by Steven Dietz
Directed by Robert Walsh
A National New Play Network Rolling World Premiere
New Repertory Theatre
October 12 – November 3, 2013
With Cate Damon (Pam), Tamara Hickey (Diane), Abigail Killeen (Louise), John Kooi (Charlie), Marion Mason (Julie), Robert Pemberton (Trevor), Lewis D. Wheeler (Nick)
A couple of gatherings at the house of Diane (Tamara Hickey) and Nick (Lewis D. Wheeler) is all it takes to begin to separate the strands in the unraveling lives of six middle-aged friends, also including Pam (Cate Damon) and Charlie (John Kooi), and Louise (Abigail Killeen) and Trevor (Robert Pemberton). Money, relationship and parenting issues abound, sometimes interlocking in imaginative ways.
This is a very funny play but its subtext is serious, and it manages, despite its hilarity, to hold its dramatic feel through the laughs.
The plot is artfully constructed (one might almost say too constructed) but the overlapping confusions, misdirections and misiniterpretations cause all kinds of funny interplays.
Some of the choicest laugh lines seem almost not intended to get a rise. Trevor (Robert Pemberton) has taken up sewing and mending and one of his male compadres challenges him about it. I like… thread, he says, and, whether it is the quality of the written line or the way that the solid but wry Pemberton holds it and sends it forth, it gets a big response.
There are plenty of those kinds of moments, exhibiting playwright Steven Dietz’ considerable talent for creating a kind of humor in effortless dialogue. The writing is most successful when it shows this spontaneity, and a little more strained when its gags seem too set up. Though the gags can be quite funny, the plethora of them sometimes gives the feeling of a comedy sketch searching for a play.
A lot of the play explores the comedic and tragic implications of miscommunication. One character asks his wife are you ready and she thinks he means something like are you ready to go home and he means something vastly more serious and life-changing. That sort of interchange happens multiple times throughout, and though it easily tickles the ribs, it leaves the stomach yearning for something more.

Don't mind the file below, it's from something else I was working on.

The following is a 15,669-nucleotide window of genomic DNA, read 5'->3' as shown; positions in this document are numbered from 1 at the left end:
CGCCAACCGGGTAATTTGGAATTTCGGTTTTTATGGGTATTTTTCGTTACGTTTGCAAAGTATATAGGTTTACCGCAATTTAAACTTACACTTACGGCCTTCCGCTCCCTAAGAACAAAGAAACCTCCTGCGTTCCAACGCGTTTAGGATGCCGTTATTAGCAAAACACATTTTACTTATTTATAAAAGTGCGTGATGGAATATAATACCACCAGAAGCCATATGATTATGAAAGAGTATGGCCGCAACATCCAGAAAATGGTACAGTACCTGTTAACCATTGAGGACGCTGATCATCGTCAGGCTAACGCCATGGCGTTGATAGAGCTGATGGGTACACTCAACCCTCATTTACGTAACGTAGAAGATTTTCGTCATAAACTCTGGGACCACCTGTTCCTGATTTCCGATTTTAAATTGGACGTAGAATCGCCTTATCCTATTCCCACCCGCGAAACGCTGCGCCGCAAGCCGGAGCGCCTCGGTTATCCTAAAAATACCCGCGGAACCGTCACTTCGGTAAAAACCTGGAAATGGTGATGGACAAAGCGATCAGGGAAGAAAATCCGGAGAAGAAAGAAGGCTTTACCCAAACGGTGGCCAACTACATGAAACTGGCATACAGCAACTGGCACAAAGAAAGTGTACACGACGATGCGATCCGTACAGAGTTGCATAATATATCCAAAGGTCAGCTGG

Somewhat farcical, these constructions of complication at every turn sometimes seem like a mechanism of comedic drama rather than an exploration of humor in naturally evolving interchange. When it does the latter, it is hilarious; when it does the former, it is cleverly amusing. Nonetheless, it is good and very funny farce and even when it is a bit more self-conscious it does not severely diminish the dramatic part, it just waters it down a bit.
The direction is superb. Robert Walsh has drawn out all of the actors in a way that makes everyone shine. The gestures and the timing are precise and there is a lot of richness in all the portrayals. And the actors seem like they are having a great time. Though the performance is superbly wrought, there seems to be a good amount of relaxed, improvisational, fun.
Though the writing itself is deft, the astuteness of this production raises its potential very high.